|THERE ARE ROOKIE CARDS AND THEN |
THERE'S THIS ROOKIE CARD.
With the Hall of Fame debate percolating at a fevered pitch, it dawned on me how much Don Mattingly and Dale Murphy have in common.
Besides sharing the same initials, both were the face of their franchise in the '80s, had back-to-back remarkable seasons, voted best player of their league, known as much for character as talent, and got only a sniff of the postseason.
They also likely won't make it to the Hall of Fame. Who would've predicted that in the mid-'80s?
While the gates of Cooperstown probably are closed, few played at a higher level while representing the sport with integrity during an era when white powdery lines extended beyond the field. I still get excited seeing their cards from their playing days. Despite not playing on any pennant or World Series championship teams, Murphy & Mattingly were on TV a lot. Along with Ryne Sandberg, they were the early reality stars of cable.
First called to the majors in '76, Murphy won the NL MVP in '82 and '83. Mattingly, initially called up in '82, won an AL batting title in '84 and his MVP in '85. They owned those four years, and during the decade, you eagerly looked forward to seeing them on fresh cardboard each spring. I still remember getting Mattingly's '84 Topps rookie card. I lovingly placed it in a screw-down holder and then stared at it like it was the Hope Diamond.
Murphy, especially, was idolized for his charity work and compassion. He met a little girl before a game against the Giants in '83. She lost her hands and a leg after stepping on a downed power line, and her nurse asked Murph to hit a homer for the girl. Murphy being Murphy, he hit two and drove in all three runs in a 3-2 victory.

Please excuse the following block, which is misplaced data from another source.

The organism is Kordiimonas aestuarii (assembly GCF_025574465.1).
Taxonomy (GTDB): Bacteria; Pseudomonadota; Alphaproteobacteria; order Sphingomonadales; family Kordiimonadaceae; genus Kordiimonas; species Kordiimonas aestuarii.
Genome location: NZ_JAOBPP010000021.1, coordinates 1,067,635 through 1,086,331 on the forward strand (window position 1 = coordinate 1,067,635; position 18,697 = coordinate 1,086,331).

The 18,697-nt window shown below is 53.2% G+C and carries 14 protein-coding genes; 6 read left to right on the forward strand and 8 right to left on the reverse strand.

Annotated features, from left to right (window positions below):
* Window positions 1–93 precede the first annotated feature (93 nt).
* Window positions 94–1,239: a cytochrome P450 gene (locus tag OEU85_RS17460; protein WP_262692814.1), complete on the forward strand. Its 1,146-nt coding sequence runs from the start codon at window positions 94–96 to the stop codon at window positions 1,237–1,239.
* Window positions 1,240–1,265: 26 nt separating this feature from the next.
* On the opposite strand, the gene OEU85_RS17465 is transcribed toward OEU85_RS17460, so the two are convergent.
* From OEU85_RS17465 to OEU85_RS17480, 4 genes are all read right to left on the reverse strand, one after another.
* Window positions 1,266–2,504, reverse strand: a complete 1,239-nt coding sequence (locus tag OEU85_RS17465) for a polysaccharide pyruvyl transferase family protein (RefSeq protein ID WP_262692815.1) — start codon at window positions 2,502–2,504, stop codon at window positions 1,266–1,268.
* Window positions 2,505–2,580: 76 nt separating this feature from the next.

Mattingly, more introverted and fiery, had the flair for the dramatic as well, and that was on display in '87 when he homered in eight consecutive games, tying a major-league record. Then there was '85 and the most popular summer re-run ever. The plot: Rickey gets on base and Donnie Baseball drives Rickey home again and again and again.
Don & Dale drove their teams to the postseason only once, the result of poor supporting casts and bad timing. Murphy's Braves made the playoffs as NL West champs in '82 and were swept by the Whitey's Cardinals. Mattingly's Yankees made it as a wildcard in '95 but were eliminated by the Junior's Mariners in five games. Mattingly retired after the season. Of course, the next year, New York won the first of four World Series titles in six years. Some kid named Jeter became the new face of the franchise.
Murphy was traded to the Phillies in '90. Of course, the Braves began their NL dynasty the following year, winning 14 consecutive division titles and their only World Series in '95, when some kid named Chipper became the new face of the franchise.
The Braves and Yankees would meet twice in the World Series in '96 and '99 and between them win five World Series titles and eight pennants from '91-'01. A Braves-Yankees World Series in the mid-'80s would've been more interesting and probably a ratings bonanza. Murph vs. Donnie Baseball. I would've loved to hear Vin call it.
Funny things, fate and destiny. I used to think they were just the names of the preacher's daughters.
How do you measure the value of a player? Championships? Home runs? WAR? OPS+? Mattingly & Murphy were about more than numbers. To me, they were about eye black. A dirty uniform. A single batting glove. Flip-up sunglasses. Stirrups. Hustling.
Playing the game the right way.
The fact they've fallen short of achieving a bronze plaque makes them seem more real, more human. And that's something most of us can relate to.